Loaves and Backpacks
By Angie Nasrallah
The clients of St. John’s Loaves and Fishes program are adults that find themselves on the streets of Atlanta, homeless or close to it, and thankful for a meal or a gift. They make their way every morning to this destination, a small red-bricked Orthodox church in the middle of a residential area near downtown. A banner of St. John the Wonderworker hangs conspicuously on the front of the building, his dark eyes looking out upon the scene here. Outside the church gate, the men (and one or two women) wait for the clock to strike 9 am. At that exact moment, the men shuffle into the church fellowship hall through a side door and grab a cup of steaming hot coffee and a pastry. They sit, thankful to be out of the elements, swigging their warm beverages while an announcement is made.
Loaves and Fishes “clients”, as Craig prefers to call them, live around the city of Atlanta. They live on park benches, in tents, around shelters and sometimes halfway houses. They eke out existences from soup kitchens, substance abuse programs, churches. Some have been on the street longer than others. Many lived lives inside the normal grid, as you and I do, but life dealt them a bad blow. They couldn’t pay rent. They lost their job. They had severe health problems on top of a divorce. They couldn’t quit the drugs and they went bankrupt. The reasons are endless.
Today there are 55 men. In a half- whisper, the director of this program, Craig, stands near the coffee and looks over to a young man named Peake.
“Are they ready? Are they going out today?” Asks Craig.
Peake, now 23, has been attending St. John the Wonderworker Orthodox Church since he was 10 years old. Somewhere in that time, God gave him a heart to serve and that keeps him engaged here.
Then, Craig straightens and announces in a full voice: “I’d like to introduce you to Peake. He has a special gift for you today.”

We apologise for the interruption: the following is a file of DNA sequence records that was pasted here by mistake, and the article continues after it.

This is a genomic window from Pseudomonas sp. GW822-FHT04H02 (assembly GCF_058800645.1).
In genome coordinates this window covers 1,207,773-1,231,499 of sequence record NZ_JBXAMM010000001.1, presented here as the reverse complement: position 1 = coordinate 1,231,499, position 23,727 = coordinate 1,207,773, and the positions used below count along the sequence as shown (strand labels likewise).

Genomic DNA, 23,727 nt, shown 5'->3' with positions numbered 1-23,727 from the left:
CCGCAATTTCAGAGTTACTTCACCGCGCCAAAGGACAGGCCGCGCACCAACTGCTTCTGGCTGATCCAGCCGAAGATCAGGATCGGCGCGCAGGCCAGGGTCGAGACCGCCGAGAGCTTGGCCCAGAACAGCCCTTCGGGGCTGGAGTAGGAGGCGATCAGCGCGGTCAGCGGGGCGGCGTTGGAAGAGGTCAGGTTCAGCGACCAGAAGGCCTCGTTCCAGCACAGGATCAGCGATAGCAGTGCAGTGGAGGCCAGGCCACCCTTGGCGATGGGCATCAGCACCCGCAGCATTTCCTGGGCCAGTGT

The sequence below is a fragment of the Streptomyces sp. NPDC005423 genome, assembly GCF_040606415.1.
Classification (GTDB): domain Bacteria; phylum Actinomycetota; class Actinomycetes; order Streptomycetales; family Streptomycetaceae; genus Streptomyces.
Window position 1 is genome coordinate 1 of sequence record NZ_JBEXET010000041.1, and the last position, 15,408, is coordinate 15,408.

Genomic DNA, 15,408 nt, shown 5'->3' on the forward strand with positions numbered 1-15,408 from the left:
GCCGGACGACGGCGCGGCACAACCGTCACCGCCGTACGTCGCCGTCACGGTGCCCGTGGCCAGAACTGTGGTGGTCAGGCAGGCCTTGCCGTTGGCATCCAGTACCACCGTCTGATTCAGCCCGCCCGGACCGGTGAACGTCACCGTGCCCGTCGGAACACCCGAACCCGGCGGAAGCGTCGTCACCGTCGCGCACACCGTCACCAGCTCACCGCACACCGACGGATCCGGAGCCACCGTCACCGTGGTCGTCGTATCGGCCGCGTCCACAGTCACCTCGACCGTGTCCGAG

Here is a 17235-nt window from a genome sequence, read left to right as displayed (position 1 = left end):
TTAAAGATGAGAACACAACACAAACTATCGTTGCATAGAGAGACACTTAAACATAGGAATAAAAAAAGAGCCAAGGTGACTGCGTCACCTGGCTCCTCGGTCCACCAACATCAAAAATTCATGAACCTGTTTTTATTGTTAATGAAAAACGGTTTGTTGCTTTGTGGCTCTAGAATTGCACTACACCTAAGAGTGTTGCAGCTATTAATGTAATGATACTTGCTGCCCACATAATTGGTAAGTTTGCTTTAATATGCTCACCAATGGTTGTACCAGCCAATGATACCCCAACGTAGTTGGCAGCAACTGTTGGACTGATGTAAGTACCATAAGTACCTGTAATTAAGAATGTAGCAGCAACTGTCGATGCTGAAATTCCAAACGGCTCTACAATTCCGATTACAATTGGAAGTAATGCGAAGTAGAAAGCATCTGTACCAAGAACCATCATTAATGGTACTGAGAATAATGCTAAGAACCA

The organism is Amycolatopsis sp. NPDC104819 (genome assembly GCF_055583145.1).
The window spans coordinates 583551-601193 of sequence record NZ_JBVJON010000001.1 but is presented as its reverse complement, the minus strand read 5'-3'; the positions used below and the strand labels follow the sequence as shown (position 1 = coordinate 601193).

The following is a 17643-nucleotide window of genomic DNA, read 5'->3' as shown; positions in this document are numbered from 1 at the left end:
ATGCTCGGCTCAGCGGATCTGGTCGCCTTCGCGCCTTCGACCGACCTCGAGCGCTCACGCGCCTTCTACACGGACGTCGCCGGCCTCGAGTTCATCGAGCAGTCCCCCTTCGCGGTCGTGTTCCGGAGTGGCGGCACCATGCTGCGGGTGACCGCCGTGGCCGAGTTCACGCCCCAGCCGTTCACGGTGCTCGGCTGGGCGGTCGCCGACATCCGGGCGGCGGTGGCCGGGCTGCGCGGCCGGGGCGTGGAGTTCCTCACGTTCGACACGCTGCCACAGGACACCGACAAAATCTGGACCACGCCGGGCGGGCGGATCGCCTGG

Peake stands, “Hey everyone! I’m Peake. Some of ya’ll may recognize me from around here. Me and a team of people have put together some backpacks for you guys.” At the word ‘backpack’, the whole room erupts into a charged, but respectful round of applause. A prayer is said over the meal and a sense of relief and merriment fills the room as the men make their way to the breakfast line.
St. Johns has been serving breakfast to the needy here since 2004. Churches, businesses and community volunteers donate and serve here every day of the week, 365 days a year.
After breakfast, all 55 men line up to grab a stuffed, colorful backpack.
Stuffed is an understatement when referring to these packs. Three churches and a local family came together to purchase, pack and distribute the bags which are loaded with personal items to help these street dwellers better survive the harsh summer environment. The packs include a notebook with pen and pencil, a washcloth, a small sewing kit, socks, vitamins, water, chocolate (who doesn’t love chocolate), a tube of toothpaste and tooth brush, a bar of soap, and a queen sized sheet!
Once they grab a pack in the color of their choice, they are offered a pair of clean underwear, a Bible and an extra bottle of water.
“The guys were extremely thankful. Even the most quiet of men expressed their thanks, Peake told me later: “One guy said, “I wish we could get a backpack every week!”
Another guy asked for the lavender pack and joked, “I wish there were some green inside it,” he said laughing.
Peake facilitated the backpack project with Craig and Amy, a local philanthropist. The three planned, found donors and organized a volunteer packing party to prepare for this moment. For Craig, the idea of handing out filled backpacks to their regular breakfast clientele was a way to give the men something permanent that they could bring with them out into the city. Craig has been directing the Loaves and Fishes program for several years and is intimately acquainted with the needs of his clients.
“They need their own hygiene and personal care items and something tangible that is theirs, not borrowed or stolen. The backpack will give them a portable way to transport the items,” Craig told Peake one morning last fall.
Peake took the idea and ran with it, getting donations from fellow parishioners, asking friends and family to volunteer to pack the bags, and coordinating all of the project to wrap up in late spring.
“When those men applauded for the backpacks, that was probably the most exciting event of my life!” Peake told me the next morning. “It was awesome.”
Craig, Peake and Amy represent three different churches and three different decades, yet they came together seamlessly to implement the project. Like Father Jacob Myers who started this program years ago, they serve and are blessed by their service of the needy and the poor. They carry on Father Jacob’s ministry and continue to modify to meet the needs of these men where they are today.